MONTREAL -- Montrealers will have a new COVID-19 alert level on Monday and it will be all yellow.

Quebec's deconfinement plan is set to move forward and the change will come with a further loosening of restrictions, a week after the city went from red to orange.

So while Montrealers may just be getting used to dining on restaurant terrasses again and eating in dining rooms for the first time in almost a year, now bars, too, will be able to serve clients indoors, albeit limited to 50 per cent capacity.

“Many of us suffered economic loss that will take two or three years to come back from,” said Quebec Bar Owners Association spokesperson Jean-Jacques Beauchamp. “It's not every bar owner who has a terrasse. Some of us who do have a terrasse did not re-open because profitability was not there.”

There are other restrictions bar owners are facing, such as last call coming at 11 p.m. and doors needing to be closed by midnight. Beauchamp said that's a big problem with the Canadiens in the midst of a playoff run that will see them playing games on the west coast.

“The game starts at 9 p.m., takes roughly an hour per period, which brings us to midnight,” he said. “The third period will not be over at midnight.”

The Bar Owners Association recently wrote a letter to Premier Francois Legault asking permission to stay open until 2 a.m. for the Habs' first two games against Las Vegas. On Sunday, Legault responded by saying “I think we'll have to see with public health... if we can extend these hours.”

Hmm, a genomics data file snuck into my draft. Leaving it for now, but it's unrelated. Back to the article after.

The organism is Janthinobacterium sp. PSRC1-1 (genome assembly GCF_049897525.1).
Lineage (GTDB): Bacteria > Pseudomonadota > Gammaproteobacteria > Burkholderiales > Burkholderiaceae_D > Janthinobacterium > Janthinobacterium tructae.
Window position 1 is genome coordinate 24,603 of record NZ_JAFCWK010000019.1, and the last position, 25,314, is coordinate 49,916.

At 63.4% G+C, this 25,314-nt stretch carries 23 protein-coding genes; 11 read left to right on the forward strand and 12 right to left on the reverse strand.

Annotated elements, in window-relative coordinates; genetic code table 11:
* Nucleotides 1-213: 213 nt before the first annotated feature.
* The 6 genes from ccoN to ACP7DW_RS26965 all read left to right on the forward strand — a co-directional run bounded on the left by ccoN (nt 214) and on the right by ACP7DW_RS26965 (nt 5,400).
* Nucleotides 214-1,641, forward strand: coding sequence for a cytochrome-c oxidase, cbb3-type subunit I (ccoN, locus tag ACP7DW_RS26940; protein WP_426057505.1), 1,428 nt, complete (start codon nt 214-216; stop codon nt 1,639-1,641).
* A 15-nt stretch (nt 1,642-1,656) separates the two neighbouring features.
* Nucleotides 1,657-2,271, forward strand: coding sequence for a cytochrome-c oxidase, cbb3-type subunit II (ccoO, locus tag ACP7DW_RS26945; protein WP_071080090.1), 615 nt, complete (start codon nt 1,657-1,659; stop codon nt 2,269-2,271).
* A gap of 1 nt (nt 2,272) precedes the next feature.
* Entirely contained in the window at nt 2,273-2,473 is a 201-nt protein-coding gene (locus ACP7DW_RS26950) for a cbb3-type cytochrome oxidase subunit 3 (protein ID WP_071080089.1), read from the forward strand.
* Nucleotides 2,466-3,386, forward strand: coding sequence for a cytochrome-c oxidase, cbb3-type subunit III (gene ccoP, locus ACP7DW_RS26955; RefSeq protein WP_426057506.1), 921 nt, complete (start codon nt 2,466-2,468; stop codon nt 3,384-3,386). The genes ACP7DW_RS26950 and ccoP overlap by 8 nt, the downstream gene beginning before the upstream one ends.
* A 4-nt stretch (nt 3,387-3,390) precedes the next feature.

Other relaxed measures include permission to hold indoor gatherings between two households or eight people.

Psychologist Syd Miller said that the new freedom will go a long way for some.

“If I'm not particularly an anxious person, if I've never really had many of these issues, then really, just getting out and socializing is therapy,” he said.

But others could be facing some new issues as they enter the post-lockdown period.

“For those who have traditionally had more anxiety and social anxiety, the lockdown has been much worse. Because these were people who were nervous about being out in public, nervous about socializing,” he said. “For them to start feeling better, they're going to need to perhaps engage in some therapy, do some therapy with themselves to overcome what was already a problem before the pandemic.”

The change in alert level also applies to Laval and the South Shore.

Quebec's deconfinement plan currently calls for most of the province's regions to further relax to green alert levels by the end of the month.